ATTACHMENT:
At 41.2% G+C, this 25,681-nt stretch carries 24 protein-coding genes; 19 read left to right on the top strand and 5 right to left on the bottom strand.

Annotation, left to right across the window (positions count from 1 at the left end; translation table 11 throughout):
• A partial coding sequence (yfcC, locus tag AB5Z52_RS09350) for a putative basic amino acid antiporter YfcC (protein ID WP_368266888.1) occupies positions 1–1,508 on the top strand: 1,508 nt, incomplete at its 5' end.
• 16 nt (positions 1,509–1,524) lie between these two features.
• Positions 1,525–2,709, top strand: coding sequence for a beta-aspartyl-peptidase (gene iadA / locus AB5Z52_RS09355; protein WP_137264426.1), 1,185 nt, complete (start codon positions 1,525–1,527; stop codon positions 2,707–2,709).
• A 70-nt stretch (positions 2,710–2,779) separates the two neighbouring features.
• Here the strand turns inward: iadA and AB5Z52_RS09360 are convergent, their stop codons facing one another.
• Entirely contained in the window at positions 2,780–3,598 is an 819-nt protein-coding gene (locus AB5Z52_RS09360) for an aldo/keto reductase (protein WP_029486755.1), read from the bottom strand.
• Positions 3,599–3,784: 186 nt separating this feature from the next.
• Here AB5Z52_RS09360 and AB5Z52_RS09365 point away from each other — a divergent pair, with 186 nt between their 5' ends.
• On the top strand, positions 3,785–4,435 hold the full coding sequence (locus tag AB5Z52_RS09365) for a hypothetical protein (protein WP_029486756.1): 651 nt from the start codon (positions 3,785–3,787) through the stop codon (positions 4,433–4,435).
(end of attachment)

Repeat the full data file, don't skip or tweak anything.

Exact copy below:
At 41.2% G+C, this 25,681-nt stretch carries 24 protein-coding genes; 19 read left to right on the top strand and 5 right to left on the bottom strand.

Annotation, left to right across the window (positions count from 1 at the left end; translation table 11 throughout):
• A partial coding sequence (yfcC, locus tag AB5Z52_RS09350) for a putative basic amino acid antiporter YfcC (protein ID WP_368266888.1) occupies positions 1–1,508 on the top strand: 1,508 nt, incomplete at its 5' end.
• 16 nt (positions 1,509–1,524) lie between these two features.
• Positions 1,525–2,709, top strand: coding sequence for a beta-aspartyl-peptidase (gene iadA / locus AB5Z52_RS09355; protein WP_137264426.1), 1,185 nt, complete (start codon positions 1,525–1,527; stop codon positions 2,707–2,709).
• A 70-nt stretch (positions 2,710–2,779) separates the two neighbouring features.
• Here the strand turns inward: iadA and AB5Z52_RS09360 are convergent, their stop codons facing one another.
• Entirely contained in the window at positions 2,780–3,598 is an 819-nt protein-coding gene (locus AB5Z52_RS09360) for an aldo/keto reductase (protein WP_029486755.1), read from the bottom strand.
• Positions 3,599–3,784: 186 nt separating this feature from the next.
• Here AB5Z52_RS09360 and AB5Z52_RS09365 point away from each other — a divergent pair, with 186 nt between their 5' ends.
• On the top strand, positions 3,785–4,435 hold the full coding sequence (locus tag AB5Z52_RS09365) for a hypothetical protein (protein WP_029486756.1): 651 nt from the start codon (positions 3,785–3,787) through the stop codon (positions 4,433–4,435).